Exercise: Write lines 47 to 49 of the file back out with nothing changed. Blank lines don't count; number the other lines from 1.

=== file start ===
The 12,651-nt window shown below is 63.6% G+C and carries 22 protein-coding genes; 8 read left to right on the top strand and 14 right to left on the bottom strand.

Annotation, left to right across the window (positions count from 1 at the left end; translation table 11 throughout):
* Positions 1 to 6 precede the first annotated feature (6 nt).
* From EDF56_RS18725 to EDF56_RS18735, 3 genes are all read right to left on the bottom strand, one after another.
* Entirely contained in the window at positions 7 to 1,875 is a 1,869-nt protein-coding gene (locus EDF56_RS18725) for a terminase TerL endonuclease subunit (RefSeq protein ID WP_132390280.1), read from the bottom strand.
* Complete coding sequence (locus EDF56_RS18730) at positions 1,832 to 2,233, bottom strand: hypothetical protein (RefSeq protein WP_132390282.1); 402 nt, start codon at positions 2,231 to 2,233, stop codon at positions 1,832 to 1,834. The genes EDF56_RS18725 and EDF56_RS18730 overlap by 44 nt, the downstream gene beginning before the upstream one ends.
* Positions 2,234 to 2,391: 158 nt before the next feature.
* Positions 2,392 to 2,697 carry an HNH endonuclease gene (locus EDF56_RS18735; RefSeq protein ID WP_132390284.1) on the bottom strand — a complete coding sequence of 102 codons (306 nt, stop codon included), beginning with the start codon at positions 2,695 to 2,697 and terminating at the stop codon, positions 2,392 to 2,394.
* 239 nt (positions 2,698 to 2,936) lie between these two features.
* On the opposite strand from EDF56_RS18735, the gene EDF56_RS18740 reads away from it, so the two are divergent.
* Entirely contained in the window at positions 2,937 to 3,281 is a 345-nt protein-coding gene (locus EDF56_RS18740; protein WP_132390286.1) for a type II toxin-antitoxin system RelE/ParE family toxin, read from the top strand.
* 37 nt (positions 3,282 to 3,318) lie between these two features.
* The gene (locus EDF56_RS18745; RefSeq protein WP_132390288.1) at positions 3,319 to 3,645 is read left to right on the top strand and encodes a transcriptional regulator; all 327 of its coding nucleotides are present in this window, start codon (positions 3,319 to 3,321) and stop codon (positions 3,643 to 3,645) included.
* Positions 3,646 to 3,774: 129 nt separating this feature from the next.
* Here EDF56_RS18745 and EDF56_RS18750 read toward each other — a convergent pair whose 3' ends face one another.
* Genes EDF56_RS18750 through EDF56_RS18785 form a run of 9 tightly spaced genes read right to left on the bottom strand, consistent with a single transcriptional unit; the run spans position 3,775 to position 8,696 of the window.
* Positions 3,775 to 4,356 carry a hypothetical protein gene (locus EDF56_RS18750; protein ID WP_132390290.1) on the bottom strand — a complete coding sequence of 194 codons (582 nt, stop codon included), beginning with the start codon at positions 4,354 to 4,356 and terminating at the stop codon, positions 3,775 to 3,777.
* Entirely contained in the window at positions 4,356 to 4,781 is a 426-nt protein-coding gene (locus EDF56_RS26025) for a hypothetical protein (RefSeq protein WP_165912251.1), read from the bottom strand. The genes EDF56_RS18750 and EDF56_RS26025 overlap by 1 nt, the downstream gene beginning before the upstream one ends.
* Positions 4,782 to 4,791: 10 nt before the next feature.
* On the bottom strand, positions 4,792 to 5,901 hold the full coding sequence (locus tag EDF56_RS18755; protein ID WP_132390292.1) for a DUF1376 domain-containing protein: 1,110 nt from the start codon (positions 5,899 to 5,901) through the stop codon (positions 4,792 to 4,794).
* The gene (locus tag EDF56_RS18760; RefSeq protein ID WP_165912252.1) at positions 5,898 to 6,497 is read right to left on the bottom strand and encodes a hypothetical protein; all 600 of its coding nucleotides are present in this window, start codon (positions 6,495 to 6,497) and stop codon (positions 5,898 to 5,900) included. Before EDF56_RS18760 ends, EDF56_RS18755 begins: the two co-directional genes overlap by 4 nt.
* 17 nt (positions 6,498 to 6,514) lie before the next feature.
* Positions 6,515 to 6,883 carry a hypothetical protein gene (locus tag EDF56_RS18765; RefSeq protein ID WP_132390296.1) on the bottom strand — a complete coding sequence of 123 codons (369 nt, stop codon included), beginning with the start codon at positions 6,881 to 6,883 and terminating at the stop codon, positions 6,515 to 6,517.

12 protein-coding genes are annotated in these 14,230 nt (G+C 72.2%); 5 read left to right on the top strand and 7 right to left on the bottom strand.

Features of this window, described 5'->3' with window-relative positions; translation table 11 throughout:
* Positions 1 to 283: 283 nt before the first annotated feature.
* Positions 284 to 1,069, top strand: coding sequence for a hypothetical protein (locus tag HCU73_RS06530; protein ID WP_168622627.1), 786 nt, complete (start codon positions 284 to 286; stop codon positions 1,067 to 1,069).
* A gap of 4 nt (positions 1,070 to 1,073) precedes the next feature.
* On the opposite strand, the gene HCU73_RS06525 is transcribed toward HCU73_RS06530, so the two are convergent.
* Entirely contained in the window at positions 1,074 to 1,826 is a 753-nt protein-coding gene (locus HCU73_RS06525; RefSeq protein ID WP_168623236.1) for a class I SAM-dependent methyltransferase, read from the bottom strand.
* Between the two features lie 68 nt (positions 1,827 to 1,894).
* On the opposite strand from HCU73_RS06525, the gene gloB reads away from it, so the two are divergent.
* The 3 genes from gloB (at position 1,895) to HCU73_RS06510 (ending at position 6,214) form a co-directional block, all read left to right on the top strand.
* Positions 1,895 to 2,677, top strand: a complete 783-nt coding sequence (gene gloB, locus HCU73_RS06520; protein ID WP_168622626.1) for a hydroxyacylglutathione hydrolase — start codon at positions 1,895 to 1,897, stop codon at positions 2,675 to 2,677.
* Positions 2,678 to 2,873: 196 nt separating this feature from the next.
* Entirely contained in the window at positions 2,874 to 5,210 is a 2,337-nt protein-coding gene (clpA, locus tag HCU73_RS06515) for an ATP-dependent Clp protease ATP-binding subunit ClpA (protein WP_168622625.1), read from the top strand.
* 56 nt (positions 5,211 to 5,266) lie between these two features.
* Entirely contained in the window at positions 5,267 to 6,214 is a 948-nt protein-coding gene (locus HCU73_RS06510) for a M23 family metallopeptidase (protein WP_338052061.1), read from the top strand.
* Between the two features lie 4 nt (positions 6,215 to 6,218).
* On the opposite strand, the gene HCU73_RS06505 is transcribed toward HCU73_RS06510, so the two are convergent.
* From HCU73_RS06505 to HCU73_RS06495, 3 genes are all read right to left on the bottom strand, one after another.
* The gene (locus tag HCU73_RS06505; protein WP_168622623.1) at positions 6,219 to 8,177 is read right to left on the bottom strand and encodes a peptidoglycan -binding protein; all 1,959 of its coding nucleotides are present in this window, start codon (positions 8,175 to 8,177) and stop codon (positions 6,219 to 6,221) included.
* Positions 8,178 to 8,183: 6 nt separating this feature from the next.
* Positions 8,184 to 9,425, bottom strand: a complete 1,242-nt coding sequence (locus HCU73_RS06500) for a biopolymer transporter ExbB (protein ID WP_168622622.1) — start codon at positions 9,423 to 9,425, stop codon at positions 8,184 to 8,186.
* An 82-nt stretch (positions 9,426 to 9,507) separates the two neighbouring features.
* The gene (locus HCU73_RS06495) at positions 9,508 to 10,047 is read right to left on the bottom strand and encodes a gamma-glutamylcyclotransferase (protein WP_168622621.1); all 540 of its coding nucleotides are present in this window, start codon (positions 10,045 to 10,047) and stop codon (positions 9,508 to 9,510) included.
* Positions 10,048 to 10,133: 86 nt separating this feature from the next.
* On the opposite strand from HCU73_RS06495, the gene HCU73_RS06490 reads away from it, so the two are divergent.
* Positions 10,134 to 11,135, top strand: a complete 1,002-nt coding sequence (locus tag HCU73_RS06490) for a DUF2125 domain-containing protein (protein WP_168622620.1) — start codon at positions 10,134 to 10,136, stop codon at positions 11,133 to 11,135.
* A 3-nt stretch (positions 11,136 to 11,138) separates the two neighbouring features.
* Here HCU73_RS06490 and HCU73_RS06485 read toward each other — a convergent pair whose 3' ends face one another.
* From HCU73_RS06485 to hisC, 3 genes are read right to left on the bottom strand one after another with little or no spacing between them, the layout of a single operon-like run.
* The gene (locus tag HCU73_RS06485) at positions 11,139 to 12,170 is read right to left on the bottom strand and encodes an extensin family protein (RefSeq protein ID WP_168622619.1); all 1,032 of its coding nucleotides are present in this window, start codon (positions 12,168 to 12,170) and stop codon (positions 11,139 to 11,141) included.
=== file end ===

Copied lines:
* Positions 10,048 to 10,133: 86 nt separating this feature from the next.
* On the opposite strand from HCU73_RS06495, the gene HCU73_RS06490 reads away from it, so the two are divergent.
* Positions 10,134 to 11,135, top strand: a complete 1,002-nt coding sequence (locus tag HCU73_RS06490) for a DUF2125 domain-containing protein (protein WP_168622620.1) — start codon at positions 10,134 to 10,136, stop codon at positions 11,133 to 11,135.